Similarly the Sisters of Charity were invited to cater for the education of girls. The Reddingtons built a convent and school for them which opened in 1844, at the substantial cost of £7,664. Skills and crafts, such as knitting, were also introduced. These schools served as bulwarks, and refuges during the terrible times of the Great Famine.
Fr Egbert O’Dea remembers as a small boy the plays and concerts staged to raise funds for the new church. ‘I remember Liam Corcoran singing a rebel song, with the intriguing title: ‘Is the priest at home and can he be seen?’ He remembers the local farmers clearing the site at Silkes’ Wood. His father, Tom O’Dea and Jim Burns, clearing away the timber in their horse and cart. ‘The builder was Owen Larkin from Ballinasloe. I was an altarboy on the big day. It was a great day for the village. It put life into the parish.’
Michael Thornton recalls the huge work done in clearing the site. Digging out the roots of a big beech tree was a tough job. Raising money for the church was hard work too. There were dances in Kilcornan. Joe Greally wanted to run a dance for the hurling club but Canon McHugh said no. “ Oh ,” said Joe, “ yes for the church but no for the hurling club!”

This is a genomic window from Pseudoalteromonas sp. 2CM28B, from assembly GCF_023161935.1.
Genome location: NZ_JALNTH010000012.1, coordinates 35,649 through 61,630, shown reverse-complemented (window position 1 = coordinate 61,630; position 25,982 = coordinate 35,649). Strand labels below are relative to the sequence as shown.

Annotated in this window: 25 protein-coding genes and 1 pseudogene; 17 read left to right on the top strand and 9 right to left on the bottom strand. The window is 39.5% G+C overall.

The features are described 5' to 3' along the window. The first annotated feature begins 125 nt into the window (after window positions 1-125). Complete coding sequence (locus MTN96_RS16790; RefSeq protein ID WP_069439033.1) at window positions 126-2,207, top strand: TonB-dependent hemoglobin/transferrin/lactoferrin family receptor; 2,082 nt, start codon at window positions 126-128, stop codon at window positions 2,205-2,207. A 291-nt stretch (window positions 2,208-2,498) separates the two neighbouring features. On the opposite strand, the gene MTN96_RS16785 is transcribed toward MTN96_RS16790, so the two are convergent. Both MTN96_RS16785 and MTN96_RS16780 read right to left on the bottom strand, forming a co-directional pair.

Fr Martin Keane tells his interesting memories. The building for the church went on from 1936 to 1938. ‘ Water was drawn from the river by horse and cart. He could see a ‘gang of men mixing mortar, laying blocks, climbing the scaffolding. Everyone watched the gradual building of the church with great interest and pride.
He was 16 years old at the time. He lived on a farm at Maree with his parents and only other sibling, his sister Mary. Mary entered the convent at Loughrea. Martin continued farming and looking after his ageing parents until he was 58 years of age.‘I got my vocation to serve God. Bishop Casey accepted me. I studied in St Patrick’s College, Thurles. Even though I only had primary education, I passed all my exams.’
Fr Martin spent five years as curate in Kinvara; 10 years as curate in Gort, and for the past 13 years, is still chaplain at Kilcornan. On a visit to Medjugorge he discovered that he had a gift of healing. ‘I am very privileged to be a priest, and very rewarding to be a healer.’
Mary Keane remembers that at a sale-of-work to raise funds her mother bought her a ball-frame, which she thought was the best thing ever. She was only five years old at the time. But the big attraction for herself and her brother was the bell tower. Her brother drove them all mad asking to go and ring the bell.